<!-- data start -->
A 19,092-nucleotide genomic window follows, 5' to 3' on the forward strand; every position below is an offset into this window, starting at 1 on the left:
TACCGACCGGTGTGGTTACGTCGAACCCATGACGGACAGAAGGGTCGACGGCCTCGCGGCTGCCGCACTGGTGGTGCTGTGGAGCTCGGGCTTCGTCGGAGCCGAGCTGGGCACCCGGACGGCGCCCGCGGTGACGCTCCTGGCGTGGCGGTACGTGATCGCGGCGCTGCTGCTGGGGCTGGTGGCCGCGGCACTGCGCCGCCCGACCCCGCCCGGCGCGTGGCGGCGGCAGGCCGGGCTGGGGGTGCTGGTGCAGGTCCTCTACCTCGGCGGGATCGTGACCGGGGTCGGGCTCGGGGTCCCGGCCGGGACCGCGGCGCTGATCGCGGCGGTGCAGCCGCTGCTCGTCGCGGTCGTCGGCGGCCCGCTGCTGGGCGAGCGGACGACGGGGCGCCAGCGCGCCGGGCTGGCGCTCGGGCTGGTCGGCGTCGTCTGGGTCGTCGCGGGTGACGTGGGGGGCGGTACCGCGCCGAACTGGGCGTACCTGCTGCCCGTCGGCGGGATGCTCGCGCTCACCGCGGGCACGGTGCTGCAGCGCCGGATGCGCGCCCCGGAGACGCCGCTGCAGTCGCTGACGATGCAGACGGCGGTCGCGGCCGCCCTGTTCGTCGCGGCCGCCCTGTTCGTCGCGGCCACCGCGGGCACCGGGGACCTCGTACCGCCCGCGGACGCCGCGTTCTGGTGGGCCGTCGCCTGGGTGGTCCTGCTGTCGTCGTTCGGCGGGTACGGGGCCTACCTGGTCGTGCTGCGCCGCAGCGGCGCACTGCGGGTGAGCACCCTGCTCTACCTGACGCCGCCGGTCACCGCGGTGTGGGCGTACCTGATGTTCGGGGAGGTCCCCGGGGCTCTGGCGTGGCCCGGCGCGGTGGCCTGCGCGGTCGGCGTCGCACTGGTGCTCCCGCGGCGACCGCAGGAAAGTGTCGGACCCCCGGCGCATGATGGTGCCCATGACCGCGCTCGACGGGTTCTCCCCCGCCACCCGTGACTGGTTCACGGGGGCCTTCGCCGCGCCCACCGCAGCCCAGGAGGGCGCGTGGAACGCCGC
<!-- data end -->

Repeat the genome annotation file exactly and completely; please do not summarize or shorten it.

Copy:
A 19,092-nucleotide genomic window follows, 5' to 3' on the forward strand; every position below is an offset into this window, starting at 1 on the left:
TACCGACCGGTGTGGTTACGTCGAACCCATGACGGACAGAAGGGTCGACGGCCTCGCGGCTGCCGCACTGGTGGTGCTGTGGAGCTCGGGCTTCGTCGGAGCCGAGCTGGGCACCCGGACGGCGCCCGCGGTGACGCTCCTGGCGTGGCGGTACGTGATCGCGGCGCTGCTGCTGGGGCTGGTGGCCGCGGCACTGCGCCGCCCGACCCCGCCCGGCGCGTGGCGGCGGCAGGCCGGGCTGGGGGTGCTGGTGCAGGTCCTCTACCTCGGCGGGATCGTGACCGGGGTCGGGCTCGGGGTCCCGGCCGGGACCGCGGCGCTGATCGCGGCGGTGCAGCCGCTGCTCGTCGCGGTCGTCGGCGGCCCGCTGCTGGGCGAGCGGACGACGGGGCGCCAGCGCGCCGGGCTGGCGCTCGGGCTGGTCGGCGTCGTCTGGGTCGTCGCGGGTGACGTGGGGGGCGGTACCGCGCCGAACTGGGCGTACCTGCTGCCCGTCGGCGGGATGCTCGCGCTCACCGCGGGCACGGTGCTGCAGCGCCGGATGCGCGCCCCGGAGACGCCGCTGCAGTCGCTGACGATGCAGACGGCGGTCGCGGCCGCCCTGTTCGTCGCGGCCGCCCTGTTCGTCGCGGCCACCGCGGGCACCGGGGACCTCGTACCGCCCGCGGACGCCGCGTTCTGGTGGGCCGTCGCCTGGGTGGTCCTGCTGTCGTCGTTCGGCGGGTACGGGGCCTACCTGGTCGTGCTGCGCCGCAGCGGCGCACTGCGGGTGAGCACCCTGCTCTACCTGACGCCGCCGGTCACCGCGGTGTGGGCGTACCTGATGTTCGGGGAGGTCCCCGGGGCTCTGGCGTGGCCCGGCGCGGTGGCCTGCGCGGTCGGCGTCGCACTGGTGCTCCCGCGGCGACCGCAGGAAAGTGTCGGACCCCCGGCGCATGATGGTGCCCATGACCGCGCTCGACGGGTTCTCCCCCGCCACCCGTGACTGGTTCACGGGGGCCTTCGCCGCGCCCACCGCAGCCCAGGAGGGCGCGTGGAACGCCGC